As a group of Afghan men gathered around US Army Staff Sgt. Adam James, neither he nor the locals were terribly enthused about talking. James’s platoon had been tasked with surveying villagers about their needs in Dabay, a tiny collection of houses in Paktika Province.
Nearing the end of their yearlong tour, even the privates in the platoon could guess fairly accurately what the Afghans would say – irrigation equipment, building supplies, and warm-weather clothing.
As for the Afghans, after more than eight years of US soldiers passing in and out of their town, they had a pretty good idea of what would happen. One villager initially refused to speak to the soldiers, saying, “Five years ago, American soldiers came here asking about our problems. They wrote them down in their notebooks and then they never came back.”
For both Afghans and US soldiers alike, reconstruction often proves a frustrating process. After nearly a decade of reconstruction pledges from the US and international community, many Afghans have grown frustrated by the slow pace of progress. Meanwhile, the US soldiers juggling the country’s security challenges and development projects must constantly deal with expectations management.
Given the amount of money invested in the country, many locals charge that the pace of development has not matched the level of investment.
$39 billion on humanitarian aid, reconstruction
Since 2001, the US has spent more than $39 billion on humanitarian and reconstruction projects in Afghanistan, not including the more than $25 billion that has come from the international community. As in Iraq, however, there have been a number of problems with limited oversight, and many international watchdog agencies speculate that billions of dollars allocated to Afghanistan’s reconstruction is probably unaccounted for.
Additionally, despite this significant investment, at most, a little more than half of Afghans have heard of or know about any reconstruction project or program in their area funded by foreign aid, according to a recent survey by The Asia Foundation.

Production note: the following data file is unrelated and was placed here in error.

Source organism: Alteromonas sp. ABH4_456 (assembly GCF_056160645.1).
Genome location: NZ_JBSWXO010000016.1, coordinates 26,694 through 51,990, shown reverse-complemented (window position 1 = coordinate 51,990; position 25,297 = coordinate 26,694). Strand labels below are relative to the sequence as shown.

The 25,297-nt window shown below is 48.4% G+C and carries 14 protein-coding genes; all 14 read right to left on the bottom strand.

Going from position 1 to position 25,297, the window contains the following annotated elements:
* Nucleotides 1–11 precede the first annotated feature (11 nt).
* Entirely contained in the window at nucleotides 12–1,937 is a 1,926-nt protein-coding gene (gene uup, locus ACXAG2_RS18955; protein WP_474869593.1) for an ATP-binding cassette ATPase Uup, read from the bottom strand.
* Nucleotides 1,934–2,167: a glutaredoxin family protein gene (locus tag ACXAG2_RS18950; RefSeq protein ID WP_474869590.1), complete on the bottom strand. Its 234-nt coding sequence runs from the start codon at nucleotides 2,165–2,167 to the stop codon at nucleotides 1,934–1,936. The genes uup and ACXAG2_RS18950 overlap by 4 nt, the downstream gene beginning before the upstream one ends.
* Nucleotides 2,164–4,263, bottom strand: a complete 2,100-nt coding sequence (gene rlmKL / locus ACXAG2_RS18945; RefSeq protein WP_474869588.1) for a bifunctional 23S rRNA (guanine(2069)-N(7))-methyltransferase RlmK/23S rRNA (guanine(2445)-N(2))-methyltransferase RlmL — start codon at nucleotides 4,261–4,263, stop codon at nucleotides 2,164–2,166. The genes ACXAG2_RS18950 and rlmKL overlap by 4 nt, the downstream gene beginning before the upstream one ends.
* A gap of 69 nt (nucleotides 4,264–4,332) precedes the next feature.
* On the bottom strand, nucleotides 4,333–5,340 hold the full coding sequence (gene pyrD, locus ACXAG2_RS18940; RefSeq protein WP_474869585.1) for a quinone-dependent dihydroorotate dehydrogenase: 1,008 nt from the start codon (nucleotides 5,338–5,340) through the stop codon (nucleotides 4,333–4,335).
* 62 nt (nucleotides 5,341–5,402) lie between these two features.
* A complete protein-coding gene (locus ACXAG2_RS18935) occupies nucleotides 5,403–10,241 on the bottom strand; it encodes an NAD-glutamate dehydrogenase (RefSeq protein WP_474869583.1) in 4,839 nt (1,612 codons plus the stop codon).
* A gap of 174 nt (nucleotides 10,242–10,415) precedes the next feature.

“Unfortunately, the big ticket projects that have been funded and led by the international community have not really provided a big kind of impact on the average Afghan,” says Thomas Gouttierre, director of the Center for Afghanistan Studies at the University of Nebraska at Omaha.
Still, Mr. Gouttierre, whose center is involved in several independent development projects throughout Afghanistan, points to a number of improvements that would not have been possible without all these development projects. He says, though, that the current system is complicated by myriad donors with different objectives and accountability systems.
Amid this backdrop, the US military is working to implement its own development projects. In an area like restive Paktika Province, however, they’re confronted with a layered set of problems. At Combat Outpost Zerok, for example, US soldiers responsible for helping to implement some projects are themselves living without any running water.
“The locals always say that 'you ask us all these questions about what we need and yet we never see anything done.' It’s pretty true for the most part,” says US Army Lt. Erik Hall, the executive officer of Able Company, 3-509 Infantry Battalion.
While Hall says his unit has been fairly successful with small projects, such as providing basic construction materials to reinforce irrigation channels, larger projects require more time than his unit are likely to spend in the country.
Tighter grip on the US wallet
The US military is also less willing to pass out money as freely as it once did. In the early days of the war, the US was eager to win hearts and minds by providing whatever Afghans asked for, without doing much research. As a result, the US would finance the construction of too many wells in an area and take the water table below sustainable levels, or build clinics in towns without doctors.
“The local populace will say, if you build us this, we’ll be able to take care of it and run it ,and 9 times out of 10, they can’t,” says US Army Capt. John Meyers, civil military operations director for the 3-509 Infantry Battalion. “They may want a clinic with X-ray machines and surgical equipment, but do they have surgeons, do they get supplies on a regular basis, do they have consistent power? If they don’t, then there’s no point in building that for them.”
In the past year, the US military has worked to become more strategic in its aid distribution, says Meyers. Now he says, if a community asks for wells, they try to research whether the water reserves can handle another well. As a result, it takes longer to get projects approved, and many Afghans interpret the delay as a failure by the US military to make good on promises.
Development work in Afghanistan provides the additional challenge of making certain that no tribe feels shortchanged compared with its neighbors. Even in instances where the US military has been investing the same amount of money, if not more, in two tribes, soldiers say that locals often complain if they’re not getting the same projects as their neighbors.
“We try hard to target each community so it doesn’t look like we’re favoring one or the other,” says Lt. Michael Bassi, Able Company’s civil military operations specialist.
Given these challenges, the US is working to push Afghans to rely more on their own government to meet their needs.
“They do not bring their issues to me because I’ve reiterated to them many times that I’m here to help the government, and to help it help you. Although I would like to help every person, I just can’t, and that’s the fact of the matter,” says US Army Capt. Bryce Kawaguchi, commander of Able Company.